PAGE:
Whoopi Goldberg Blasts CNN's Racial and Gender Identity Politics

Whoopi Goldberg has proven to be no Rosie O’Donnell. While Rosie’s successor on "The View" does lean to the left, she has taken some conservative positions like attacking the death tax. The January 22 edition was another example.

Discussing a recent CNN story on black women torn between Obama and Clinton, Whoopi felt "pissed off" that the media would simplify individuals to voting their gender or race. Elisabeth Hasselbeck agreed questioning if this story "undermines the intelligence of the individual" adding "it’s pretty ridiculous." Sherri Shepherd joined the consensus opining "a lot of black women are very angry" adding she wants "the best person who’s going to lead the country."

Predictably, Joy Behar dissented adding "all things being equal" she would vote for the woman over the man. Hasselbeck continued that she just sees "the individual."

GOLDBERG: Who will you vote for, someone white or someone black?

BEHAR: No, see I would never think that way, but as I said yesterday, all things being equal, I would vote for a woman just because I would. Because if they’re equal, has to be, otherwise no.

HASSELBECK: Which they will never be.

BEHAR: Otherwise you pick the other one that you think is better. That’s all. I would hope that, that’s the way anyone would vote really.

HASSELBECK: You know, I, I don’t even see, I don’t see race. I don’t see gender. I just see, I see the individual.

Behar also added that many white men vote for white men because of the predominance of white men in politics.

The entire transcript is below.

WHOOPI GOLDBERG: Now, this is a question that we sort of talked about before. But this has been coming up, and CNN did a thing, whether black women will vote for race or sex. Because apparently CNN put up a thing on their network which said that black women were torn to vote for Obama because he’s black or vote for Hillary because she’s a woman.

HASSELBECK: Don’t you think that undermines the intelligence of the individual?

GOLDBERG: Duh!

HASSELBECK: You know, it’s like all black women are going to vote this way, and all women are going to vote this way, and all white men will vote this way.

GOLDBERG: Yeah, it’s very odd!

HASSELBECK: It’s pretty ridiculous.

BEHAR: What, what was the reaction to that by the CNN poll?

GOLDBERG: Well, it pissed me off.

SHERRI SHEPHERD: Well, you know, a lot of black women are very angry because-

GOLDBERG: Sure a lot of them were angry.

SHEPHERD: They’re very angry because it’s like we’re looking at the issues, just like you are looking at the issues, so I think that’s secondary. I want the best person who’s going to lead the country.

BEHAR: Well, the commentators add to this because they say that Obama will take South Carolina because there’s a huge black vote there. And so they add fuel to the fire on that particular point.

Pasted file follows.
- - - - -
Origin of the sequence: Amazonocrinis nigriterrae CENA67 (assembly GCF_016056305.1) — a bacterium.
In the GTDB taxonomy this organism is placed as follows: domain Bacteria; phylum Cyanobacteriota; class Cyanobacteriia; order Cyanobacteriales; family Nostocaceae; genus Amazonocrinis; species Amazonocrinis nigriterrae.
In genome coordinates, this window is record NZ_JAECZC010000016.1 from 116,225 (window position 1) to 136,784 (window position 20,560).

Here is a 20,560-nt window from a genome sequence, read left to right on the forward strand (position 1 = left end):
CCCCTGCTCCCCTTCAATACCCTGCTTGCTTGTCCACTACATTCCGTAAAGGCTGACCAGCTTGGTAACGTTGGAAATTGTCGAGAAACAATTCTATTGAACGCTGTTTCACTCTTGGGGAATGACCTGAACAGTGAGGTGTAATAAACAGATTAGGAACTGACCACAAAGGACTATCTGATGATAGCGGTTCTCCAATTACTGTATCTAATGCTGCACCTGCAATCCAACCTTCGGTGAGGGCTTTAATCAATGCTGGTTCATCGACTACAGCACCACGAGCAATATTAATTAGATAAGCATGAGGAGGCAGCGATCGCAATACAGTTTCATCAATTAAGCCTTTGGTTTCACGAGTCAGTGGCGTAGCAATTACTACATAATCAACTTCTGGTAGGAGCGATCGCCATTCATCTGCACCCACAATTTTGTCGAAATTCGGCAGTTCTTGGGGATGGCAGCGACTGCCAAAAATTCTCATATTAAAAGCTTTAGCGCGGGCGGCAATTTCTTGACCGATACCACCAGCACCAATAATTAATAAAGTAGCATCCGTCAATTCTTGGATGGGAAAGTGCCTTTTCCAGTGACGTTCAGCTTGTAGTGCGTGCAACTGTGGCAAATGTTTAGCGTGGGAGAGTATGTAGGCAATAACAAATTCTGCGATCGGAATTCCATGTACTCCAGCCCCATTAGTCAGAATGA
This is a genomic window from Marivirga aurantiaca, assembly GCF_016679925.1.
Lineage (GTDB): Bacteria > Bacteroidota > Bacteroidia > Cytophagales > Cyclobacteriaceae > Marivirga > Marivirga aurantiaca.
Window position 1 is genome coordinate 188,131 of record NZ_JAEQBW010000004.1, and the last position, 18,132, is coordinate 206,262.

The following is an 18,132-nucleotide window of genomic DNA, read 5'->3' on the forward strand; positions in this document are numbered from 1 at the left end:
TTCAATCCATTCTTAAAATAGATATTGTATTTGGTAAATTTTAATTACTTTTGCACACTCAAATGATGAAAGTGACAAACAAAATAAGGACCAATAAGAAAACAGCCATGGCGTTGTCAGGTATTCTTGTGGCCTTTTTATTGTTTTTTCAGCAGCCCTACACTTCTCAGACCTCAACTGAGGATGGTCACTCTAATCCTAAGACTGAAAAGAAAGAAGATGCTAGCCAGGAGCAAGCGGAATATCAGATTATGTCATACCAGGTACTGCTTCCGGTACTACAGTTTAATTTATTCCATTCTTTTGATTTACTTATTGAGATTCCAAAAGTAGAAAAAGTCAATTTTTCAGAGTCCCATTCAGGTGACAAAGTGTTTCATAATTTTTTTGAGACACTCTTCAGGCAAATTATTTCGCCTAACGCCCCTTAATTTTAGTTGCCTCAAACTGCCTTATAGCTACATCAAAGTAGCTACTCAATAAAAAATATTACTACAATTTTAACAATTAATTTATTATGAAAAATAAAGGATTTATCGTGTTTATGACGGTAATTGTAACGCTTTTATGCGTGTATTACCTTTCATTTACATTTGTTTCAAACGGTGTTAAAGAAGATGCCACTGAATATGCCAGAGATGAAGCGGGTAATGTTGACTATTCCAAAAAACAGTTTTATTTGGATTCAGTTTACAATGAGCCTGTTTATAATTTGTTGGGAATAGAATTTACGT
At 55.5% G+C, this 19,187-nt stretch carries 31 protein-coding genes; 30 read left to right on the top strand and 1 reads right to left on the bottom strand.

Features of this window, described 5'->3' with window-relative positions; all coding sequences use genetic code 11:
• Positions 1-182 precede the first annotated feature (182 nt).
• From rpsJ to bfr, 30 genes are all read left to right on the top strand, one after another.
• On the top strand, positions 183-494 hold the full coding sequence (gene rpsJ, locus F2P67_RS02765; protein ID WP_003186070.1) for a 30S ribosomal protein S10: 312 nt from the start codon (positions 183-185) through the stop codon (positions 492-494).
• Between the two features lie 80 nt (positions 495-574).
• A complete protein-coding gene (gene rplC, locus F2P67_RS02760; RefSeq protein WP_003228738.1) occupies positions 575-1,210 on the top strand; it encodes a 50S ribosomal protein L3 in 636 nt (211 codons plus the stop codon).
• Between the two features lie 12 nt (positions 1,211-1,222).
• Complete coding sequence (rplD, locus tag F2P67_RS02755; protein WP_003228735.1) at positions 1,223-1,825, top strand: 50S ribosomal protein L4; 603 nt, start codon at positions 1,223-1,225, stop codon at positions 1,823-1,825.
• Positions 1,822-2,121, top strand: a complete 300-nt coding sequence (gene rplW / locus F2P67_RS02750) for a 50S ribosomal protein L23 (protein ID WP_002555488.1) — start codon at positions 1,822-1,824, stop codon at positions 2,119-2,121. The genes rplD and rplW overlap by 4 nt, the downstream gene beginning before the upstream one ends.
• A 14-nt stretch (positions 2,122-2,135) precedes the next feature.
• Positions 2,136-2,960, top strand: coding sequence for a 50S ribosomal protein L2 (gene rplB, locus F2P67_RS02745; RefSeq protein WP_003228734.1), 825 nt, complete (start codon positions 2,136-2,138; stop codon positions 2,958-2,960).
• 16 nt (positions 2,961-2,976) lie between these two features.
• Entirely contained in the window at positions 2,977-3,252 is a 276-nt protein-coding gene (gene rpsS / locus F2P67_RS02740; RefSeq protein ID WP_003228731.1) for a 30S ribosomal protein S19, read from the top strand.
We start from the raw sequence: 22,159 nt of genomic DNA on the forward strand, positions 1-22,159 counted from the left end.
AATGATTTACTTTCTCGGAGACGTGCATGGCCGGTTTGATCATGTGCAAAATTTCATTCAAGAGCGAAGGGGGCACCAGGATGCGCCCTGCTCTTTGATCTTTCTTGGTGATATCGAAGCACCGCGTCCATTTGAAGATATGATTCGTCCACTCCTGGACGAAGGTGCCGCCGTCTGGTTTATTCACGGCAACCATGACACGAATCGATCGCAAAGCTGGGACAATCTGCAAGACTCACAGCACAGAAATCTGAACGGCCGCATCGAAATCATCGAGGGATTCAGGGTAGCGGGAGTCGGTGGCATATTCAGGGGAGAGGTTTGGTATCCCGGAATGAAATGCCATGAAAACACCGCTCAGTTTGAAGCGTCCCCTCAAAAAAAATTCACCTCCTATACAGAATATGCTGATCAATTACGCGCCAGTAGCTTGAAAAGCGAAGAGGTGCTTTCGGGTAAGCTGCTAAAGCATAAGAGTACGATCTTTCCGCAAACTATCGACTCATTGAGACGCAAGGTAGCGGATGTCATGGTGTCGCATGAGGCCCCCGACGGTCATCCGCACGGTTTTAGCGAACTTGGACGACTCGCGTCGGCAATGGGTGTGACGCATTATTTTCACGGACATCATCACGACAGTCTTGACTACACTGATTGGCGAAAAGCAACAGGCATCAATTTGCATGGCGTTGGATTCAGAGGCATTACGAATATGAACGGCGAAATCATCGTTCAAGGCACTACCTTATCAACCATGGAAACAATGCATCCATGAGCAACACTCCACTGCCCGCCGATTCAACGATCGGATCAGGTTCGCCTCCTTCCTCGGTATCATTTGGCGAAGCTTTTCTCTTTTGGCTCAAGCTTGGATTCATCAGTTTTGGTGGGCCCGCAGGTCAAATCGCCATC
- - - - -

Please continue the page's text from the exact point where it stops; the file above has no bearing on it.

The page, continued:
GOLDBERG: Well, everybody keeps trying to be genteel about race, but it’s right there.

BEHAR: Yes, I know.

GOLDBERG: It’s like the elephant in the room. Now you as a white woman...

BEHAR: Yes

GOLDBERG: Who will you vote for, someone white or someone black?

BEHAR: No, see I would never think that way, but as I said yesterday, all things being equal, I would vote for a woman just because I would. Because if they’re equal, has to be, otherwise no.

HASSELBECK: Which they will never be.

BEHAR: Otherwise you pick the other one that you think is better. That’s all. I would hope that, that’s the way anyone would vote really.

HASSELBECK: You know, I, I don’t even see, I don’t see race. I don’t see gender. I just see, I see the individual.

SHEPHERD: You don’t see that he’s black?

HASSELBECK: No, I see-

[laughter]

BEHAR: What do you think- can I say something? Wait, I just want to continue that point. To that point, why do you think that white men have always been in office? Because other white men vote for them. That’s why. They see a white man and they say "hey-"

GOLDBERG: Women have done it too.

BEHAR: White women have done it too. But I mean-

GOLDBERG: And black people.

BEHAR: But, that’s my point. People do vote for people who look like them a lot, just because they look like them.

GOLDBERG: If you have, if you have an array of people, we’ve never actually had an array. We had possibility, which was what I was talking about with Colin Powell yesterday because he’s the cat that would have united everybody. And then we had Shirley Chisholm, and everybody kind of just went "he, he, he," like that wasn’t going to happen, like that was real. But this is the first time when there’s actually been a array of people to think about, different people. It’s kind of exciting.

SHEPHERD: I have to say as a black woman, I am very proud. I’m looking at this black man running for president, and I’ve never seen it before. And this is a black person, it does-

BEHAR: You feel proud, sure. Why shouldn’t you?

SHEPHERD: I do feel proud. And like I said, I have older people in my family who go "I am voting for Obama because he is black." And in my lifetime I never thought, they said they never thought that they would see a black man running for office. So they do want to see-

BEHAR: You know, to the point of Shirley Chisholm, who was a Congresswoman I believe in New York? She said that she, she was a black woman, she suffered more from misogyny and sexism than she did with racism.